Bastards and Rarities 1989-1994
Badman Recording Co.
Woe betide the longtime Swell fan who spent years collecting all those obscure early B-sides, limited edition EPs and European imports. (I fall into that sad category. After an extended phone interview for Copper Press about two years back, I spent what seemed like hours haggling with frontman David Freel for a nicely priced package deal comprising this early material.) Now the Badman Recording Co., home to erstwhile Red House Painter Mark Kozelek, has assembled the lot and released them on one convenient CD bearing the familiar monochrome artwork that distinguished the San Francisco band’s output until Too Many Days Without Thinking arrived in 1997 after a three-year silence.
Compiled from The DeCoster’s, Liberation, Room to Think, Here It Is and Forget About Jesus EPs, as well as the Summer Songs 7-inch, these are ten excellent B-sides from the era described as the “David Freel, Sean Kirkpatrick, Monte Vallier days of Swell,” a time before conflicting agendas and personalities drove the various members into very fickle partnerships. Kirkpatrick’s clever, crisp drumming is at its most noteworthy on all these tracks, dressing up 4/4 time so that it seems like something altogether new — “This Is How It Starts” and the instrumental “Too Many Days Without Thinking” are just two specific examples. Freel’s sardonic outlook hasn’t yet matured into his present moody cynicism; as bassist, Vallier is as he always was to the group: essential to the shape and heft of the songs, but never conspicuous.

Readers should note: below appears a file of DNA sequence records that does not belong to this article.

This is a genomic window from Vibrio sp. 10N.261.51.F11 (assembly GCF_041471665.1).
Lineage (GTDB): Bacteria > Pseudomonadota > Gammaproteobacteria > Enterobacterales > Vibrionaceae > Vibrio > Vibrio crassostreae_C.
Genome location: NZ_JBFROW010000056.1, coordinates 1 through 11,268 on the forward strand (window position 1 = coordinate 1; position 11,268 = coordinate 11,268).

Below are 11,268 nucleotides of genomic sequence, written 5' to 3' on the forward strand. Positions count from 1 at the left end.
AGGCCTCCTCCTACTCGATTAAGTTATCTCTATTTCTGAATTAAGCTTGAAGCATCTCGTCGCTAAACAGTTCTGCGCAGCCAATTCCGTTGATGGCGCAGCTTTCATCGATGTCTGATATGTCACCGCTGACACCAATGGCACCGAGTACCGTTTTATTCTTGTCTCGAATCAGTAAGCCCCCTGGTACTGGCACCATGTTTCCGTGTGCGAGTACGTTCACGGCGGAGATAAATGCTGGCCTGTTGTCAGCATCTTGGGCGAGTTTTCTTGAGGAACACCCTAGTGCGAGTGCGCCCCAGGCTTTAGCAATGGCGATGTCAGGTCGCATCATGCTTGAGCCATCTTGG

Both Swell completists and newcomers will find plenty of highlights here, not least among them “Get Higher,” the riff-heavy, soporific alternate version of “Get High” from the band’s eponymous debut LP, in addition to “Forget About Dean,” the remix of “Forget About Jesus,” which lifts Kirkpatrick’s father’s reading of the lyrics and works them in as the main vocals, and the exceedingly hard-to-find “Comfort 48.”
Yet Bastards and Rarities isn’t comprehensive. “Always One Thing” and “Give” from the Room to Think EP are disappointingly absent, particularly so when there’s space left for another forty minutes of music on this CD. And on B-side releases like this one, I always like to have a detailed set of liner notes or a brief retrospective explaining how the songs came into existence and why they weren’t included on the albums proper. All we get here is a blurb about the band’s old studio and listings for two websites, one of which is notoriously neglected.
A more forgivable oversight is the title, which is misleading because, in a way, everything Swell recorded in those days was bastardized and rare. It is only through the intervention of some spiteful genius muse that this trio would convene in the first place and then go on to endure setback after setback (e.g., severe label trouble, financial difficulties, feeble domestic acclaim) while creating such unique music, a type in which even the cast-offs are nothing short of first-rate, as this compilation proves in spades. And few could ask for a more enticing prelude to Whenever You’re Ready, the new full-length reuniting Freel and Kirkpatrick under the Swell moniker, due out on Beggars Banquet in the UK and US later this year.